Teen driving accidents are the leading cause of death among drivers aged 16 to 19 in the US as recorded in 2016 alone. Common contributing factors for casualties among teen drivers are inexperience, negligence, and impairment. With the legislation improvements towards safety driving in the last decade, all states saw the implementation of graduated licensing programs or laws reflecting some of its elements to lower vehicular accidents.
Teen Driving in Illinois
In 2007, the Illinois Department of Transportation reported 155 teenage fatalities from car accidents. In an effort to address driving risks and improve overall driving safety, the State implemented the Illinois Graduated Driver Licensing (GDL) Program in January 2008.
Under the program, teenagers will undergo three phases before their full licensing, calling for parent or guardian participation as underscored in the Parent-Teen Driving Guide.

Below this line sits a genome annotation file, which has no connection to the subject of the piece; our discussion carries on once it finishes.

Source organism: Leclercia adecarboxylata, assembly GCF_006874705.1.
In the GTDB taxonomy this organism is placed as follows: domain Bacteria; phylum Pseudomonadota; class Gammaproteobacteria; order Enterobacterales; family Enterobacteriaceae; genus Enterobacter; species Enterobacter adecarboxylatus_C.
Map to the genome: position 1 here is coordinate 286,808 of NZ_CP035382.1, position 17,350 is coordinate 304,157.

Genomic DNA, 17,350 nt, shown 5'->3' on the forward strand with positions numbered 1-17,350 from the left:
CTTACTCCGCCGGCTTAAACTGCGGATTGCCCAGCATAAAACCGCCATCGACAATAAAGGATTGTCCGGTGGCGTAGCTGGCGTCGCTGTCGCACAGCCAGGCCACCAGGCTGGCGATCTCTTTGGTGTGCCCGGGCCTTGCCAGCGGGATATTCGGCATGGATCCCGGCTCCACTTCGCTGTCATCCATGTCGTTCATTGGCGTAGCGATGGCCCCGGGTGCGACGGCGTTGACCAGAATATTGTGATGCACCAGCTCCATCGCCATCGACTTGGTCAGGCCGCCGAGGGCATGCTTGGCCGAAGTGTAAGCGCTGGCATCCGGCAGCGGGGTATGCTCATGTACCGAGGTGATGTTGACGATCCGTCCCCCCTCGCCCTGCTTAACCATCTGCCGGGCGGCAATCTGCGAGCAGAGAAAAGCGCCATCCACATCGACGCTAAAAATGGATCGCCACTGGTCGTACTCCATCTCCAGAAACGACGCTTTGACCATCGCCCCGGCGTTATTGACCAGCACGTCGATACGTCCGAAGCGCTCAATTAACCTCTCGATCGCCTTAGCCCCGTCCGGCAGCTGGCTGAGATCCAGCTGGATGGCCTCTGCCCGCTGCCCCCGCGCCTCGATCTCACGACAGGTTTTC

Teen Driving Accidents Statistics
Vehicular accidents involving drivers aged 16-19 accounted for 292,742 accidents and 2,433 fatalities in 2016. The death toll for male drivers in the same age group were two times higher than female drivers of the same category. Crash risks from teenage driving were also observed to increase with the presence of teenage passengers.
The Center for Disease Control and Prevention (CDC) outlines teen driving incidents in 2016 as follows:
- 49% of the accidents happened between 3pm and 12am, 53% of which transpired on a Friday, Saturday, or Sunday
- 32% of male drivers aged 15-20 who were involved in serious accidents were speeding; 21% of whom had been drinking
Causes of Teen Driving Accidents
Although accidents are highly preventable, there are six reported teenage casualties among 16-19-year olds daily due to vehicular crashes. Additionally, teenage drivers in this age group are three times more likely to be involved in fatal crashes than drivers 20 and older.
In an effort to strengthen public awareness, the CDC outlines Eight Danger Zones or leading causes of teen driving accidents:
- Driver Inexperience
- Driving with Teenage Passengers
- Nighttime Driving
- Failure to Use Seatbelts
- Distracted Driving (mobile usage, eating, etc.)
- Drowsy Driving
- Reckless Driving
- Impaired Driving (drunk driving)
Teen Crash Deaths Dropping in Illinois
From 2007 to 2016, Illinois saw a 51% decrease in teenage driving fatalities. This decline was largely attributed to the implementation of the GDL. In addition, a recent study conducted ranked Illinois fourth best state for teenage drivers.